Media Highlights

Youth Opportunity Index: See How Pennsylvania Ranks

by Keystone Edge   •  

Joe Petrucci, Managing Editor

Increases in residents ages 18-24 in Harrisburg, Philadelphia and Pittsburgh in the 2010 census signaled the beginning of the end for the longstanding “brain drain” conundrum across Pennsylvania.

Thanks to a first-of-its-kind tool from the bipartisan Opportunity Nation initiative, we get a slightly updated and more informed view of opportunity for young people in Pennsylvania. The Youth Opportunity Index, released earlier this month, ranked Pennsylvania 20th nationally based on three dimensions of opportunity — Jobs and the Economy, Education, and Community Health and Civic Life.

That position isn’t incredibly inspiring, but looking deeper into the numbers its worth noting which Pennsylvania counties are making gains and could offer some insight into best practices.

The major overall findings indicate that Opportunity Scores increased for 36 states against 14 that saw a decline, income is not a leading factor in determining overall opportunity, and education plays a leading role in advancing opportunity.

To see how your county performed, click here. Opportunity Nation is made up of various stakeholders like small businesses, nonprofits, faith-based organizations and other community organizations, and its goal is to reduce the nation’s opportunity gap.

Here’s a closer look at how some Pennsylvania counties fared:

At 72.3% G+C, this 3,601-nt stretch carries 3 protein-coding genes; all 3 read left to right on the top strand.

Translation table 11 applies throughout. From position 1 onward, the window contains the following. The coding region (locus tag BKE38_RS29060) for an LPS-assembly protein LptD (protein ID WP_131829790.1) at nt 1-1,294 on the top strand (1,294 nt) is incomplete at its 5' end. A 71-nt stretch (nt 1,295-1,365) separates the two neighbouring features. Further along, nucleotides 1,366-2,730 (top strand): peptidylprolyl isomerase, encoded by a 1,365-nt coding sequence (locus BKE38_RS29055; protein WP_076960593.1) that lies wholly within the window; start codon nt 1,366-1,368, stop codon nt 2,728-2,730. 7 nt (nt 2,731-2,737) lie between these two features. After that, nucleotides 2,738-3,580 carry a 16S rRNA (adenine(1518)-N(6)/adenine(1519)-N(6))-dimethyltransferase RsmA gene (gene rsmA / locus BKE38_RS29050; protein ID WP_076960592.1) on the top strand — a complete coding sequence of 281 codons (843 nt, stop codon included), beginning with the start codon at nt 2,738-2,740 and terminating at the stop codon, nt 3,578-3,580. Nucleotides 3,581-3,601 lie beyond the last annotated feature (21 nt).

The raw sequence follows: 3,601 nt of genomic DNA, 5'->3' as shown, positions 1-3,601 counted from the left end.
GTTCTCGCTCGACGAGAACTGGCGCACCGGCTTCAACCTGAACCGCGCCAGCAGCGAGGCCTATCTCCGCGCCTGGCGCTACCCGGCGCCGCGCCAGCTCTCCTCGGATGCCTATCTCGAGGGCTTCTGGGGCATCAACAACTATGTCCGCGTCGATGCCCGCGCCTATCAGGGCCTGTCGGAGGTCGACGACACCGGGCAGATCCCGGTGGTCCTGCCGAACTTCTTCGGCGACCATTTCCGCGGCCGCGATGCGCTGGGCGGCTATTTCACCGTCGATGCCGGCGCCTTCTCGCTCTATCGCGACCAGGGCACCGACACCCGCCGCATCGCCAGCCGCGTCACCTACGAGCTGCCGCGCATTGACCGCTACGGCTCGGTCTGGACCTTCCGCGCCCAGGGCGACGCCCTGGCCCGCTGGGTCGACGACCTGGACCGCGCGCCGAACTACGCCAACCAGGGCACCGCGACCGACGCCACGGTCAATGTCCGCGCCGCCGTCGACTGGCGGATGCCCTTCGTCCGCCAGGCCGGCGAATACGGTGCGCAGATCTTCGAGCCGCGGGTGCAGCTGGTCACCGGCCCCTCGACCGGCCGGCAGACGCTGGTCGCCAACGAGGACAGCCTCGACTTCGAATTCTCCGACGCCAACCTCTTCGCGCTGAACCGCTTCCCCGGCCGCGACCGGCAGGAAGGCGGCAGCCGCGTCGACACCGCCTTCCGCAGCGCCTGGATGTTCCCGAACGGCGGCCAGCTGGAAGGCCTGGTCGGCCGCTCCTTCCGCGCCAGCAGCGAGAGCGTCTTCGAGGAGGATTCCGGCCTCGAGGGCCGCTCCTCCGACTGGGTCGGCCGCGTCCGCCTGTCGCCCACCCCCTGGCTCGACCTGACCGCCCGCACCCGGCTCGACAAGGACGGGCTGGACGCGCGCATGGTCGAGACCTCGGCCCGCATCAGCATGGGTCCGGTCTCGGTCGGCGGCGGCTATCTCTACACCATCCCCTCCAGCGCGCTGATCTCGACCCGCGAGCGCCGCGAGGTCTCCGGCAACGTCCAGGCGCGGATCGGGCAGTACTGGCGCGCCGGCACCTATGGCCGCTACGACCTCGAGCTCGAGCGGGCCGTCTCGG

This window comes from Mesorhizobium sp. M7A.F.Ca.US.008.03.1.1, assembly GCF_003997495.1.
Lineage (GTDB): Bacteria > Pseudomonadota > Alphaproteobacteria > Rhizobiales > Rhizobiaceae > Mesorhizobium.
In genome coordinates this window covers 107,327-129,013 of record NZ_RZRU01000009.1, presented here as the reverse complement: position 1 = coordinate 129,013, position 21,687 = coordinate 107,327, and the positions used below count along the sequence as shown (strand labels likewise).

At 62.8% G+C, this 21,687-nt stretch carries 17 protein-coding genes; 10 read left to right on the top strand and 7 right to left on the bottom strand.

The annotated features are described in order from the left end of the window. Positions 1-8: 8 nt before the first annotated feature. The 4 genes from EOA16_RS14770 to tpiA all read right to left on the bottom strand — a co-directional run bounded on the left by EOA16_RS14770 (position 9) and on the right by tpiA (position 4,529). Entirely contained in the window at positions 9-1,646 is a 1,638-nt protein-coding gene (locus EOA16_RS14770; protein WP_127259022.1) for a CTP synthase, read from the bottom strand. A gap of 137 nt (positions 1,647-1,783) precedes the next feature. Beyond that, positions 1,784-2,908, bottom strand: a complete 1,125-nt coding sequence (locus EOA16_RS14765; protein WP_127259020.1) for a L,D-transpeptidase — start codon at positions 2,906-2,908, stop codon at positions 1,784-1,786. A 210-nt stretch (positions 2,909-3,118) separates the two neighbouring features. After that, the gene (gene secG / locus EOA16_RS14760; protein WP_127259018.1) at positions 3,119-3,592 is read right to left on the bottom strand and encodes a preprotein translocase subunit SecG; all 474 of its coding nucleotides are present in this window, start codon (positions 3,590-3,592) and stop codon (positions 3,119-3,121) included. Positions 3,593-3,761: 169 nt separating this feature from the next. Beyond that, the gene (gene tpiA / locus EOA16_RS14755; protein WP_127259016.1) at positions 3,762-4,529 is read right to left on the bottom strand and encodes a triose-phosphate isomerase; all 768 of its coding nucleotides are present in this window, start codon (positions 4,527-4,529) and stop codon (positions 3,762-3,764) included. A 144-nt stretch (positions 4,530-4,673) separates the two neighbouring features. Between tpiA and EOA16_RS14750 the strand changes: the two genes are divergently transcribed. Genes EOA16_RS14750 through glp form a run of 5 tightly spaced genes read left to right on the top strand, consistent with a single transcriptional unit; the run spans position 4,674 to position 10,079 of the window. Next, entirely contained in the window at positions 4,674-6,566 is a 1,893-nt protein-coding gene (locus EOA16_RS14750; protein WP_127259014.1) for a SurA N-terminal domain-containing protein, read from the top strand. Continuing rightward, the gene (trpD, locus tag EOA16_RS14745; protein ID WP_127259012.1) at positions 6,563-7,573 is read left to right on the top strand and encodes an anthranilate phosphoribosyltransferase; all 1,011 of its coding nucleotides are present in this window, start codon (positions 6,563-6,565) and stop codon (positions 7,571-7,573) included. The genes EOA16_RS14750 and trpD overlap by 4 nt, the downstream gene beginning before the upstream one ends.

• Not surprisingly, Chester County in Southeastern PA boasts the highest Economy Score (70.5) in the state, up one point from 2011, with neighboring Montgomery County right behind it at 69.9
  • Cumberland County’s Economy Score of 67.6 is nearly 25 percent higher than the national average
  • Elk County’s Economy Score (64.8) rates 10 points above the state average and more than 15 points above the national average
  • Union County’s Economy Score rises nearly 13 points to 58.2, nearly 10 points above the national average
  • Neighboring Butler and Allegheny Counties both saw significant gains. Butler’s Economy Score is up four points to 67.5 and its Education Score is up three points to 59.4. Allegheny’s Economy Score is up nearly five points to 60.7
  • Centre County, home of Penn State University, ups its Education Score nearly two points to 67.1, nearly 20 points better than the state average
  • Philadelphia County received a grade of D+, making only a small two-point gain in its Community Score

Read more at Keystone Edge. 

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